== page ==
Tuesday, February 21, 2006

To the New Teacher: Join the Fucking Union

So you're a teacher, prepared with social and cognitive learning theories and pedagogical techniques, and determined to inspire young minds with your wisdom and wit.

What they perhaps didn't teach you at Gyeongin University, but is obvious if you read the paper or watch the news, is that your new profession is under attack: we are told teachers are "irresponsible," "selfish," "incompetent." That's fine, you might think, I'm prepared to put up with this, I know how important the job is, I will maintain a noble posture under fire.

If only it were so simple, that it were a matter of individual teachers persevering! For it's not only you and your profession that is being attacked, but the entire structure of publicly-funded education itself, upon which you stand, that is being attacked, undermined, constantly. And, foundations weakened, it's beginning to sway.

Don't feel it yet? To an outsider, the proliferation of hagwons, and legion of private tutors, in this country speaks very plainly that public education isn't working. And look at the new free economic zones, and now the new 'charter schools.' This is the trend--this is the future that is being prepared, with careful intent and ideological zeal: allow publicly-administered education to deteriorate, and let the companies move in, to pilfer resources and scoop up the most advantaged students.

Parents know that things are bad, and of course they blame teachers. As they should.

But perhaps you protest here--I'm only a public servant, I must remain neutral! And if you really believe this, you deserve parents' blame. Parents don't care what your ideals are. They know that their children are not getting the education they need at school. They feel that your first responsibility is to the children you teach, not your employer the state that is abandoning the most vulnerable of its citizens (the kids in Gangnam will be fine regardless, thank you).

In 1966 UNESCO made a number of recommendations concerning the status of teachers and the teaching profession. Perhaps you learned of these in university? UNESCO recommended, among other things, that teachers be allowed to form professional organizations in member countries. By professional it means self-regulating, self-governing. Teachers decide who will be teachers, and teachers decide who is promoted, and disciplined. Countries that are serious about education follow the recommendations--for who better understands education than teachers? And the experts who drafted the recommendations understood that education would always need passionate advocates, and that organizations of professionals would serve this function.

This is why, in Canada, any time a conservative government attempts to cut funding to education, teachers organize to defend it, to remind parents and media of how essential it is. Of course when teachers must strike, when schools are empty and parents are struggling to find people to care for their young children, the government and conservative media outlets call teachers "selfish" and "irresponsible." This is inevitable. Teachers know what they're doing is important.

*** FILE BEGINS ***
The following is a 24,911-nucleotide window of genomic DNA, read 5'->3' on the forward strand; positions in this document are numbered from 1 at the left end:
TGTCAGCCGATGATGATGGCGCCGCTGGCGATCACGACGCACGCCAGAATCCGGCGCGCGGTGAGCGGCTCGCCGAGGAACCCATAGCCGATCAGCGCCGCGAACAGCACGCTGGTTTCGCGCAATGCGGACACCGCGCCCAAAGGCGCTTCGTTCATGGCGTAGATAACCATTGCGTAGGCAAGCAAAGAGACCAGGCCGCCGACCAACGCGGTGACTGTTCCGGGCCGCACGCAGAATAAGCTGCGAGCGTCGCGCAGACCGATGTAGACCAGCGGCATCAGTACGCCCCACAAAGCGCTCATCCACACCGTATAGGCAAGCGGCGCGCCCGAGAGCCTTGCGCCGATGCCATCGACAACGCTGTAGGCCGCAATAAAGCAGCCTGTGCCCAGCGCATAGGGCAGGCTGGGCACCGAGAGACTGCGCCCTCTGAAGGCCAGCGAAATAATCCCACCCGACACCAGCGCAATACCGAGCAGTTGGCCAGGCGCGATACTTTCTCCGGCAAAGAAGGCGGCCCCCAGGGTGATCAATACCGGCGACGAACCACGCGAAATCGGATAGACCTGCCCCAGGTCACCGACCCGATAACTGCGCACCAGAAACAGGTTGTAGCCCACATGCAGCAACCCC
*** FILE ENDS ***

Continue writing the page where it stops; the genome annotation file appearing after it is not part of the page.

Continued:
Koreans spend more money on education than the people of any other UNESCO country. If teachers had the resolve, Korea's education system could rival that of Denmark or Norway. Unfortunately, it appears that Korea will soon have a system that resembles that of the Philippines. Unless teachers organize.

Your silence, your noble posturing, means complicity, and nothing more.

UNESCO Recommendation Concerning the Status of Teachers

Saturday, February 18, 2006

The End of Public Education?

The Chosun Ilbo reports ministry plans to fund "charter schools," starting next year.

Never mind that public funds will pour into places where the public is not welcome, and never mind that charter schools often under-perform public schools in the U.S.

It's pretty clear what's happening in Korean education: public schooling is to be allowed to deteriorate further, so that independent, for-profit companies will be welcomed in, to pillage resources and suck up the children of the upper and middle classes. And with "international schools" in the 'free' economic zones opening soon, a three- or four-tier education system, and a brave new republic.

Wealthy enough to emulate a system like Denmark's, Korea will end up with a system like the Philippines'. Nicely done.

Tuesday, February 07, 2006

the Free Teachers Union?!

What is the Dong-A Ilbo talking about? "A new teachers’ union opposing the Korean Teachers and Education Worker`s Union (KTU) will be launched in March."

Wishful thinking? Agit-prop? Somebody fill me in?

How to globalize the labour movement?

A good entry to the Global Labor Strategies blog. Unfortunately, most KTU membership has never heard of Education International, still the best vehicle for building knowledge and solidarity networks across borders.

Calling all English-using members: Promote EI! Translate stuff that interests you for KTU media!

Thursday, February 02, 2006

This is the Uri government.

The Ministry of Government Administration and Home Affairs tells public service workers that their decision to join the KCTU is "illegal": "its collective action of voting is not allowed," said Lee Doo-pyo, an official with the ministry.

They are petulant children, stamping their feet and pouting when people don't listen to them. The KTU response is here.

Find some dignity, gentlemen. You're embarrassing your country.